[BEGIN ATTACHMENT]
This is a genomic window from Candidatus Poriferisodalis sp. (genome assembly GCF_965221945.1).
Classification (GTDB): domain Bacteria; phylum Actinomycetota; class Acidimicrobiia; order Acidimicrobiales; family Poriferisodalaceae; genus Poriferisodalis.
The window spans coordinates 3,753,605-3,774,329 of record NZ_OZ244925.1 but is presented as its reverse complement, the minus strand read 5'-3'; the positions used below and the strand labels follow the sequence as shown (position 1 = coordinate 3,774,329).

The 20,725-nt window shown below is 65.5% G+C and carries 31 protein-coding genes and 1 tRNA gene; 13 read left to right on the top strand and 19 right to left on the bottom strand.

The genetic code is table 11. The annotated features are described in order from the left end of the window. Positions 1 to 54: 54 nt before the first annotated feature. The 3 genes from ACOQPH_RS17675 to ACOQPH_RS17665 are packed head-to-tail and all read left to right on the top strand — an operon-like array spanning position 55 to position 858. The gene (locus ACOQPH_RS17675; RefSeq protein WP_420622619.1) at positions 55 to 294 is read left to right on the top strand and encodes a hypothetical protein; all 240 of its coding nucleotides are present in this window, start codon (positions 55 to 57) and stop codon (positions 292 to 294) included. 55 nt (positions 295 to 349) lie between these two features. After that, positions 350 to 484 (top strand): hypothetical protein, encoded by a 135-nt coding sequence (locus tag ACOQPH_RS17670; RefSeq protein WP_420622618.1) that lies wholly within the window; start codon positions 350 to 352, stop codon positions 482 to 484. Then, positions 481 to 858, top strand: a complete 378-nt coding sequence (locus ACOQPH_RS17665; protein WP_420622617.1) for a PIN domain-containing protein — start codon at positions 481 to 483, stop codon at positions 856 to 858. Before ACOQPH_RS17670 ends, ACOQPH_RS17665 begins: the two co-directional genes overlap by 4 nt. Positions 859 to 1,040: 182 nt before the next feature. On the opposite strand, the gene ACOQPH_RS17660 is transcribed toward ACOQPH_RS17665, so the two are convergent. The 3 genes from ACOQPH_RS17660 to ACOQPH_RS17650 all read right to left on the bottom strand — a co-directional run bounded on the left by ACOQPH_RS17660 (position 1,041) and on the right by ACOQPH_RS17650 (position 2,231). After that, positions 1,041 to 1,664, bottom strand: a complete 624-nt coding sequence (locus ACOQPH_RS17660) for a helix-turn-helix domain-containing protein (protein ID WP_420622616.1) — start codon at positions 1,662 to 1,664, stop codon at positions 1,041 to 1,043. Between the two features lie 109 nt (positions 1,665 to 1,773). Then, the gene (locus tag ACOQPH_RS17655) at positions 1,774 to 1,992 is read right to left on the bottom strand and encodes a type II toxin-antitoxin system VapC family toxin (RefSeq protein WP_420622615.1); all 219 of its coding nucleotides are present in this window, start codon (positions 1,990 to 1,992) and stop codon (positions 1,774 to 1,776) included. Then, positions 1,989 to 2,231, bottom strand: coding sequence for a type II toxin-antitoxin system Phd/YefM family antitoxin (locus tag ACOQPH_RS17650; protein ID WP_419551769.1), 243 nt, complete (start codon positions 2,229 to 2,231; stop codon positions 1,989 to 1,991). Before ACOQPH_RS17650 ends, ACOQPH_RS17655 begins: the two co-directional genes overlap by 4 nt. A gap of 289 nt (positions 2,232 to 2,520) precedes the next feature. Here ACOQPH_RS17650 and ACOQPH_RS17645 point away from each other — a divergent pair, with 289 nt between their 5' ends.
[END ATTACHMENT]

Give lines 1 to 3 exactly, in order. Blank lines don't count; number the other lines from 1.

This is a genomic window from Candidatus Poriferisodalis sp. (genome assembly GCF_965221945.1).
Classification (GTDB): domain Bacteria; phylum Actinomycetota; class Acidimicrobiia; order Acidimicrobiales; family Poriferisodalaceae; genus Poriferisodalis.
The window spans coordinates 3,753,605-3,774,329 of record NZ_OZ244925.1 but is presented as its reverse complement, the minus strand read 5'-3'; the positions used below and the strand labels follow the sequence as shown (position 1 = coordinate 3,774,329).